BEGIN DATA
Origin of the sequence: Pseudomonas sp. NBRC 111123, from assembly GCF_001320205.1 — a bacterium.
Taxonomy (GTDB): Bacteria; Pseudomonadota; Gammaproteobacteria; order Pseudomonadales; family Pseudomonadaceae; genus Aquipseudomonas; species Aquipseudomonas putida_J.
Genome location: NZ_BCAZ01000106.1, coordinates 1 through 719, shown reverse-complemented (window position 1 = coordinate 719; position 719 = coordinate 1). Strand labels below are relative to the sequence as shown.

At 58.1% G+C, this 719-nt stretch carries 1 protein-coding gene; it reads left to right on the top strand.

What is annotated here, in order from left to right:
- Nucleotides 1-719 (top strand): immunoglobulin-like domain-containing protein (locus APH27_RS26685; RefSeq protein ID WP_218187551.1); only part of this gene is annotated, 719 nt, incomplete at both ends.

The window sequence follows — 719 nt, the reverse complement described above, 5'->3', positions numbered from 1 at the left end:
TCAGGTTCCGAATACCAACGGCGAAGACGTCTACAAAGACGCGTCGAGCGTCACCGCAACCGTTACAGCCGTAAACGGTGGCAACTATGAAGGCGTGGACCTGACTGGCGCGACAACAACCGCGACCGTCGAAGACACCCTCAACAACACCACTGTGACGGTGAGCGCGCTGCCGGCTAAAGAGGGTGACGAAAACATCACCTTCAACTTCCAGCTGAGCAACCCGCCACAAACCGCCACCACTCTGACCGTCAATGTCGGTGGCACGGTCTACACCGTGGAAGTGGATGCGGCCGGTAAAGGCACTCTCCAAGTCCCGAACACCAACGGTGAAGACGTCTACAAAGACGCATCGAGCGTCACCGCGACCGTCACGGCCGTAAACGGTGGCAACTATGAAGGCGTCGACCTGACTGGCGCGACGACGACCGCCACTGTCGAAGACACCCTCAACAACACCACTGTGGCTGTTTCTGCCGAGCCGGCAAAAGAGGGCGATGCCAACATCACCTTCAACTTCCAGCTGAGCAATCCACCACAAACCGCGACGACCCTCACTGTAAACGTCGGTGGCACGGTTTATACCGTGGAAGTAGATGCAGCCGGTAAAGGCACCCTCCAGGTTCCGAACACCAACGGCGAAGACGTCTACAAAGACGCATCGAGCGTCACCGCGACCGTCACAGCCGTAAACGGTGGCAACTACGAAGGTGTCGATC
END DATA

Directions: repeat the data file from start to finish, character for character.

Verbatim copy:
Origin of the sequence: Pseudomonas sp. NBRC 111123, from assembly GCF_001320205.1 — a bacterium.
Taxonomy (GTDB): Bacteria; Pseudomonadota; Gammaproteobacteria; order Pseudomonadales; family Pseudomonadaceae; genus Aquipseudomonas; species Aquipseudomonas putida_J.
Genome location: NZ_BCAZ01000106.1, coordinates 1 through 719, shown reverse-complemented (window position 1 = coordinate 719; position 719 = coordinate 1). Strand labels below are relative to the sequence as shown.

At 58.1% G+C, this 719-nt stretch carries 1 protein-coding gene; it reads left to right on the top strand.

What is annotated here, in order from left to right:
- Nucleotides 1-719 (top strand): immunoglobulin-like domain-containing protein (locus APH27_RS26685; RefSeq protein ID WP_218187551.1); only part of this gene is annotated, 719 nt, incomplete at both ends.

The window sequence follows — 719 nt, the reverse complement described above, 5'->3', positions numbered from 1 at the left end:
TCAGGTTCCGAATACCAACGGCGAAGACGTCTACAAAGACGCGTCGAGCGTCACCGCAACCGTTACAGCCGTAAACGGTGGCAACTATGAAGGCGTGGACCTGACTGGCGCGACAACAACCGCGACCGTCGAAGACACCCTCAACAACACCACTGTGACGGTGAGCGCGCTGCCGGCTAAAGAGGGTGACGAAAACATCACCTTCAACTTCCAGCTGAGCAACCCGCCACAAACCGCCACCACTCTGACCGTCAATGTCGGTGGCACGGTCTACACCGTGGAAGTGGATGCGGCCGGTAAAGGCACTCTCCAAGTCCCGAACACCAACGGTGAAGACGTCTACAAAGACGCATCGAGCGTCACCGCGACCGTCACGGCCGTAAACGGTGGCAACTATGAAGGCGTCGACCTGACTGGCGCGACGACGACCGCCACTGTCGAAGACACCCTCAACAACACCACTGTGGCTGTTTCTGCCGAGCCGGCAAAAGAGGGCGATGCCAACATCACCTTCAACTTCCAGCTGAGCAATCCACCACAAACCGCGACGACCCTCACTGTAAACGTCGGTGGCACGGTTTATACCGTGGAAGTAGATGCAGCCGGTAAAGGCACCCTCCAGGTTCCGAACACCAACGGCGAAGACGTCTACAAAGACGCATCGAGCGTCACCGCGACCGTCACAGCCGTAAACGGTGGCAACTACGAAGGTGTCGATC